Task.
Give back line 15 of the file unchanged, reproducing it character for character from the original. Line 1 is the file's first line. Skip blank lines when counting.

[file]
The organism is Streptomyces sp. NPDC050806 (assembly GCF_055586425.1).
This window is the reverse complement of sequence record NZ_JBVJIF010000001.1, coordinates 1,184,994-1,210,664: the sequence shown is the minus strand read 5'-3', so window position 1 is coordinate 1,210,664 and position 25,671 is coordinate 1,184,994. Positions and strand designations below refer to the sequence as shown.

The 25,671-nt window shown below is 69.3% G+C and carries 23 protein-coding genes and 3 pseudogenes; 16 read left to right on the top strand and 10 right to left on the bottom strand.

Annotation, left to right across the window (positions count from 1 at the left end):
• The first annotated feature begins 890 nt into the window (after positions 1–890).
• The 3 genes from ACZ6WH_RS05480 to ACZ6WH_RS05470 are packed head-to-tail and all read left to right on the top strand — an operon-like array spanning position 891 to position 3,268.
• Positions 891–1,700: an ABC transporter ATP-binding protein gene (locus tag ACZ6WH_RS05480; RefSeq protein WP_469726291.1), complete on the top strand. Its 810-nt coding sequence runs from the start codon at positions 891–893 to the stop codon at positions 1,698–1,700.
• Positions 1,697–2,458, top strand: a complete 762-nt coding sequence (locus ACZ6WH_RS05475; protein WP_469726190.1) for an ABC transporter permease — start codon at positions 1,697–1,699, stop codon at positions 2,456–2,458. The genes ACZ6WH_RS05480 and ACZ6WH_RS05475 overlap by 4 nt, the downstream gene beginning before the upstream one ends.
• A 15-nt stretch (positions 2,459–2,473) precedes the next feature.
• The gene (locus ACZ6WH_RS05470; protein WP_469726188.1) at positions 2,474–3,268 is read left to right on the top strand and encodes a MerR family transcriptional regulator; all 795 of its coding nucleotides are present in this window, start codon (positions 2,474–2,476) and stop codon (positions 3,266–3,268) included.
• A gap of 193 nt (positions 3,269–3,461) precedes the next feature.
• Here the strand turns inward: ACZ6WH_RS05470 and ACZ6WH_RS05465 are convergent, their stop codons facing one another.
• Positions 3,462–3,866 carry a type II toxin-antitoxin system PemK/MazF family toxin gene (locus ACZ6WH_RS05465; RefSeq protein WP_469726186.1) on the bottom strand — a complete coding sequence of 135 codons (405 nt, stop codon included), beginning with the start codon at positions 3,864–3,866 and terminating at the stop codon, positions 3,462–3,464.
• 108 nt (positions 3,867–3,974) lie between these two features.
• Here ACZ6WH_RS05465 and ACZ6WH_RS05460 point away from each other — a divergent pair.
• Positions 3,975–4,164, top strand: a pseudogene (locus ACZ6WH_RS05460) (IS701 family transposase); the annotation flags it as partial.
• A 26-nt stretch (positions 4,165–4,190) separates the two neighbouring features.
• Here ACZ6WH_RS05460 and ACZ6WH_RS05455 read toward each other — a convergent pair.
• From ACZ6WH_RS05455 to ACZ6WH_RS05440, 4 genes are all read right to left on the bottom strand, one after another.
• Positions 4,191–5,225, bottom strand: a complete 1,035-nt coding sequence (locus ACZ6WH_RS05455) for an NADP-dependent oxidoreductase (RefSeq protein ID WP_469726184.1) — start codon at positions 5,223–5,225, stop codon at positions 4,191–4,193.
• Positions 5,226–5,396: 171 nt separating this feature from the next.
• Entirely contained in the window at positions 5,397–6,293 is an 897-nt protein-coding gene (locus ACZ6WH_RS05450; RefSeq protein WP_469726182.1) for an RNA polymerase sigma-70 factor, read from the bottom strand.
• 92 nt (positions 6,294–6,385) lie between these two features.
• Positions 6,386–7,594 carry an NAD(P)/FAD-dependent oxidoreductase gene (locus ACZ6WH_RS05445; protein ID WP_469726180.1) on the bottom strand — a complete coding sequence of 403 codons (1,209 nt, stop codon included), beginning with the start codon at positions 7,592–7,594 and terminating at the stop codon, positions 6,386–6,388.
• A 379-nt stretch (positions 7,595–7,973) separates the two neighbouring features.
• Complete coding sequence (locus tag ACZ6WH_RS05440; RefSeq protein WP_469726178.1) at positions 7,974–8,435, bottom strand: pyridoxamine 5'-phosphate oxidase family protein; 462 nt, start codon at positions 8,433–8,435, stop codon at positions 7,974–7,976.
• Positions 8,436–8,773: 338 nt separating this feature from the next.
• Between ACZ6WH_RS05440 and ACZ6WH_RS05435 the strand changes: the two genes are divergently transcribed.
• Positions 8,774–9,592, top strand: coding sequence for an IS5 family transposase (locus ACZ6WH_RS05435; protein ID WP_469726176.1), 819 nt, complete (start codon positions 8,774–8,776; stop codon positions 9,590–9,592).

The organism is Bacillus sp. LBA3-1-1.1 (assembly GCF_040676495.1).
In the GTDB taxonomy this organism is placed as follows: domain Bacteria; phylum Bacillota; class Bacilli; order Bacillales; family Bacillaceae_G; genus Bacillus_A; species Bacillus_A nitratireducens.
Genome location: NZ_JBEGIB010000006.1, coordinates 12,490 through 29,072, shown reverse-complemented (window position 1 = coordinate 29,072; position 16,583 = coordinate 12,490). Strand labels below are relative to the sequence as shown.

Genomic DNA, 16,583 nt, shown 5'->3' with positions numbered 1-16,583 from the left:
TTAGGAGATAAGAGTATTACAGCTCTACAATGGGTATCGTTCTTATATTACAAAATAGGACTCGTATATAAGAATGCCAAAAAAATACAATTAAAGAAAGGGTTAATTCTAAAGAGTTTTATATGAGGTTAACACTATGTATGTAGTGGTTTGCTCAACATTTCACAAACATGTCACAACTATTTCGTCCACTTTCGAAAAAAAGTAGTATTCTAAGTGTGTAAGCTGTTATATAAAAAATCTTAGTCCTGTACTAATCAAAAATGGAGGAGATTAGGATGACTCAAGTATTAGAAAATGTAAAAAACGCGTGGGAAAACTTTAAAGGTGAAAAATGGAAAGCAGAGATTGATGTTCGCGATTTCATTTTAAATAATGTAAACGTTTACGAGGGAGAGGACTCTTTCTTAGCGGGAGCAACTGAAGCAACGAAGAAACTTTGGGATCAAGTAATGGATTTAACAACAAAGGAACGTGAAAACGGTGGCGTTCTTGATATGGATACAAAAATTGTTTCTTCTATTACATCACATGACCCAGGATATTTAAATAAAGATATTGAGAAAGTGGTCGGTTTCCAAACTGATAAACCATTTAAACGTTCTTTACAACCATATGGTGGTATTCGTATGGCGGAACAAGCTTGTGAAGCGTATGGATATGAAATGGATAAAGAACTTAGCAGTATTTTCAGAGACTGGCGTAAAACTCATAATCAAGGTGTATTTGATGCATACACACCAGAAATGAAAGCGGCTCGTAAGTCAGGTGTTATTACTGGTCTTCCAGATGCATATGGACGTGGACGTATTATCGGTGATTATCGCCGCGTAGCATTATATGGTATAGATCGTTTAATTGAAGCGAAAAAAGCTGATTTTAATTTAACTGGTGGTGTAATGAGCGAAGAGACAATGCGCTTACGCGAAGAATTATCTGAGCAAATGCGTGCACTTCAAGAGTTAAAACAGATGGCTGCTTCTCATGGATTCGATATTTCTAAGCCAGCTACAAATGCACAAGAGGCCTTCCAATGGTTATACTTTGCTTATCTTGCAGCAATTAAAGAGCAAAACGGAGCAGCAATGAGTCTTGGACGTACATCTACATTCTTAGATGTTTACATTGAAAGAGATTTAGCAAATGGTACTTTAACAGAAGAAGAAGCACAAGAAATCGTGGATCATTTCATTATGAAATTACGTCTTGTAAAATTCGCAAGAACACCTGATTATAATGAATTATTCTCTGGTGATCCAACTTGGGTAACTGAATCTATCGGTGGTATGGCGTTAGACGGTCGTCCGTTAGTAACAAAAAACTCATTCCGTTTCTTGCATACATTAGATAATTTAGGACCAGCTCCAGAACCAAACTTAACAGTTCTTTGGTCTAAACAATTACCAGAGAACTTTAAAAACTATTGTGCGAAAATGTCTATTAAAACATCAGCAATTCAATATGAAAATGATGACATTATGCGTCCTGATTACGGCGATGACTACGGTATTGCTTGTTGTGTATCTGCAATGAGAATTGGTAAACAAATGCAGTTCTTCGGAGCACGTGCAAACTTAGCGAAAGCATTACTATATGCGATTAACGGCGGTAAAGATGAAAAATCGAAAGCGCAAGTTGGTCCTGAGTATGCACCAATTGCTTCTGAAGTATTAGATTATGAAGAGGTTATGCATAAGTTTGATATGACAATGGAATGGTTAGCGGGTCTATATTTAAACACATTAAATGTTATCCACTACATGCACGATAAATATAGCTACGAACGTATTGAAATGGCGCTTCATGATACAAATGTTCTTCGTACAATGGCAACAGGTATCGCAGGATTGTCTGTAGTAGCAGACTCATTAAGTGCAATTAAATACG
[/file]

• Here ACZ6WH_RS05465 and ACZ6WH_RS05460 point away from each other — a divergent pair.